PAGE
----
Nasa tested controls in Discovery`s external fuel tank for a second time on Friday in preparation for the first shuttle launch since the fatal breakup of &to=http:// english.pravda.ru/accidents/2003/02/03/42911.html ' target=_blank>Columbia in 2003. "Everything went without a hitch this time," said space shuttle program manager Bill Parsons. "Nothing we saw today should prevent a launch on July 13."
A valve and a sensor that acts as a fuel gauge failed in tests on April 14, Nasa said, in preparation for the mid-July blastoff, the first day in a launch window. At the end of April, Nasa delayed its mid-May scheduled launch by two months, to address a possibility that ice, formed from humid Florida air on the super-chilled tanks, would break free of the external fuel tank during launch and damage the thermal skin of the shuttle, informs the Gulf Times.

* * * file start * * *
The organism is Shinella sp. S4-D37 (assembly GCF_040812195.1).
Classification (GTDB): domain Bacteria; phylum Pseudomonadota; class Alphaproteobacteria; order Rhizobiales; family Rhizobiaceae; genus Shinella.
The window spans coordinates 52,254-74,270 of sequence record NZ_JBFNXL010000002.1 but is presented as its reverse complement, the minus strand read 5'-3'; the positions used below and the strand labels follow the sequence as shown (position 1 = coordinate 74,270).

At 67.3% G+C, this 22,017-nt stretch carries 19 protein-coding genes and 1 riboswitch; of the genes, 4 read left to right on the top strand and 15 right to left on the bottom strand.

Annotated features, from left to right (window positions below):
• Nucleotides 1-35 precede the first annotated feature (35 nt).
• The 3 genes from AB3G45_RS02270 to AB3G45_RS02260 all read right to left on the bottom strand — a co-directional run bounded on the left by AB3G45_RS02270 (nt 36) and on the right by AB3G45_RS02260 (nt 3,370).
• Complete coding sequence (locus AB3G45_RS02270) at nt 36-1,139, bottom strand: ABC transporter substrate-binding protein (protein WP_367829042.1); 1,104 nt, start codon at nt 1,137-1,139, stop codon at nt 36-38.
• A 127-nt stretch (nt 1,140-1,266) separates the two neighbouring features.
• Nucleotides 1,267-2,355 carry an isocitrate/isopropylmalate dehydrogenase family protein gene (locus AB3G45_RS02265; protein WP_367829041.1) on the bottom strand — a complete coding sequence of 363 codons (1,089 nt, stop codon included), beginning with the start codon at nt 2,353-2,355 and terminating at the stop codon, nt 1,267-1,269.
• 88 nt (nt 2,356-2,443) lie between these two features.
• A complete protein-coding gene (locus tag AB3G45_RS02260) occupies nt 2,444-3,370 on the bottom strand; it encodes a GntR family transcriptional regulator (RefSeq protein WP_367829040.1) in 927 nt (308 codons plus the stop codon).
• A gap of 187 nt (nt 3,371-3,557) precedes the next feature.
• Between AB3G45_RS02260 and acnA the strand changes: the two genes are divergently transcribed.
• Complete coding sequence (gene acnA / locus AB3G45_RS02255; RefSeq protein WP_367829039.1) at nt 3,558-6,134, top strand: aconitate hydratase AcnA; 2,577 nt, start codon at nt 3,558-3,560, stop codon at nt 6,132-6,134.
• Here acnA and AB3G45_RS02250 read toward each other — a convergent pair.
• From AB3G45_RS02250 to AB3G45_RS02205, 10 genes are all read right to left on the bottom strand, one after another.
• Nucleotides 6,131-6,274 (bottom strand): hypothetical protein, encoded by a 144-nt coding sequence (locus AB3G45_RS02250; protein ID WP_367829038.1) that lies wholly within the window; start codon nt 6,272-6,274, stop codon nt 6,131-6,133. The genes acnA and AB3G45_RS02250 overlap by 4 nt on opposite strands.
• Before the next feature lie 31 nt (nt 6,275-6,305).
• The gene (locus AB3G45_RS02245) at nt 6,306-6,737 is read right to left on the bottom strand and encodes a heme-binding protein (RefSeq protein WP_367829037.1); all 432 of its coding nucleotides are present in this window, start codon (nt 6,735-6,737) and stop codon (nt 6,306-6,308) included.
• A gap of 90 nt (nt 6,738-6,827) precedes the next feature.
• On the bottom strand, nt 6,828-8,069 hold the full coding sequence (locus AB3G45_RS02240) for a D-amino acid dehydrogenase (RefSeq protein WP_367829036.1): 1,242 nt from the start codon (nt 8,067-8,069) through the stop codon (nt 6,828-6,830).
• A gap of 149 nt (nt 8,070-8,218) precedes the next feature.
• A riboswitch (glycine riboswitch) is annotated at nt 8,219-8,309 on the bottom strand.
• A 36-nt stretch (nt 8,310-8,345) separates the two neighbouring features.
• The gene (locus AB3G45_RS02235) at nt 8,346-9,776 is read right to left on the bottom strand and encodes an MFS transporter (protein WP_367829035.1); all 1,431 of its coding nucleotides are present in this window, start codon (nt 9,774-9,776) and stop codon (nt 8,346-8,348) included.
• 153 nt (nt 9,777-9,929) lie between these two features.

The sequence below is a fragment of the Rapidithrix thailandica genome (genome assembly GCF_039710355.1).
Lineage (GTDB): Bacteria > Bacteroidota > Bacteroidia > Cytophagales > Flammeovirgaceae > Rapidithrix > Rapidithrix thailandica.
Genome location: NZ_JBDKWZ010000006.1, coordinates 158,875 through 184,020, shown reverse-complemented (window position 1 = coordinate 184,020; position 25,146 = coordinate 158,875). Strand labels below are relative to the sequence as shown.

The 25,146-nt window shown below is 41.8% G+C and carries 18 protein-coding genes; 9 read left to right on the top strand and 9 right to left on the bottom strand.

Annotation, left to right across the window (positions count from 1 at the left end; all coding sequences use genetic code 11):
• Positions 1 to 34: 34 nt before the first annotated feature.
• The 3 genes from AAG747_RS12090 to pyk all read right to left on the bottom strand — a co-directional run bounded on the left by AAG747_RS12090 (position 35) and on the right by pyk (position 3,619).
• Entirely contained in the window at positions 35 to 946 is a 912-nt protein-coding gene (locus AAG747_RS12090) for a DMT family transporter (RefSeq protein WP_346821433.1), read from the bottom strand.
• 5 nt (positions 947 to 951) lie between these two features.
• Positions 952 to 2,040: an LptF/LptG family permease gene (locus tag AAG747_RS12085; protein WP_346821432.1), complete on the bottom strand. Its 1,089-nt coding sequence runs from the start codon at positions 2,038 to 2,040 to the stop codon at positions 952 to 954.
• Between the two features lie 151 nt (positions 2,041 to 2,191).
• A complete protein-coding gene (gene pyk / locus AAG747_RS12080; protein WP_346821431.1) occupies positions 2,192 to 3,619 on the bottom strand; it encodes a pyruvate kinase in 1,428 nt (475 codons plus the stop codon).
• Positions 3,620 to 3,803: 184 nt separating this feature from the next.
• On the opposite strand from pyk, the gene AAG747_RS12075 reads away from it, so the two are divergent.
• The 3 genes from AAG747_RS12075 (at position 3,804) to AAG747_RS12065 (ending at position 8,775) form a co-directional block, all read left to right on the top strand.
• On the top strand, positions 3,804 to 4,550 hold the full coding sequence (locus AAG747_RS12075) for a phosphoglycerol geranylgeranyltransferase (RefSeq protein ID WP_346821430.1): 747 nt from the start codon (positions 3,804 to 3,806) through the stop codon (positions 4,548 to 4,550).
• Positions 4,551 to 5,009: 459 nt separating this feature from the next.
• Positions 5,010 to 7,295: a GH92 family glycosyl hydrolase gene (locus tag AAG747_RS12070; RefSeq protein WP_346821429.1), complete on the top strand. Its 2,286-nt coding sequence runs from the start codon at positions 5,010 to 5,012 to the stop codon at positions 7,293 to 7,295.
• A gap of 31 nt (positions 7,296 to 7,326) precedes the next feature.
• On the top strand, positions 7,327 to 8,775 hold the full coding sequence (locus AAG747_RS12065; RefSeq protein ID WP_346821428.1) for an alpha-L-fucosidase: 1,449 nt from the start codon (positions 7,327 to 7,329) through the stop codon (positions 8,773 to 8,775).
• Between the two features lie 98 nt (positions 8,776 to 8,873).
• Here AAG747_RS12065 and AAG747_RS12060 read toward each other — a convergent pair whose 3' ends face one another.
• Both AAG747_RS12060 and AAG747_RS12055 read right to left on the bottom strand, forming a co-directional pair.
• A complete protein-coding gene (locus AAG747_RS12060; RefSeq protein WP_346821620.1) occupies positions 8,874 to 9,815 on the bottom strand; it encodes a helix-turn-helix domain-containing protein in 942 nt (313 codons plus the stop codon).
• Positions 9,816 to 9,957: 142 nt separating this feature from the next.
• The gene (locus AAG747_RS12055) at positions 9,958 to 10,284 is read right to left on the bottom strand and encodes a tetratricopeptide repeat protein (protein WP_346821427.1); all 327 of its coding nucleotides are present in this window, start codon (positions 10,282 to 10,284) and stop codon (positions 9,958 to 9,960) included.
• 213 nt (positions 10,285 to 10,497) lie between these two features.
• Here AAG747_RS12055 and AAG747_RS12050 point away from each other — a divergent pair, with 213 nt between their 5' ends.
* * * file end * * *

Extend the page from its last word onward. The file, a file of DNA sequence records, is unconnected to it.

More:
According to the Washington Post, launch director Mike Leinbach acknowledged that another test would use up all the extra time that planners have budgeted for flight preparation and could delay the launch for a week.
The report was the latest twist in NASA's struggle to enhance the shuttle`s safety margins sufficiently to resume flights, which were halted after Columbia disintegrated on reentry Feb. 1, 2003.
On April 29, NASA Administrator Michael D. Griffin pushed the launch back from May 22 to July because of concerns that chunks of ice could break away from the external fuel tank during launch and cause catastrophic damage to the orbiter`s heat shielding.
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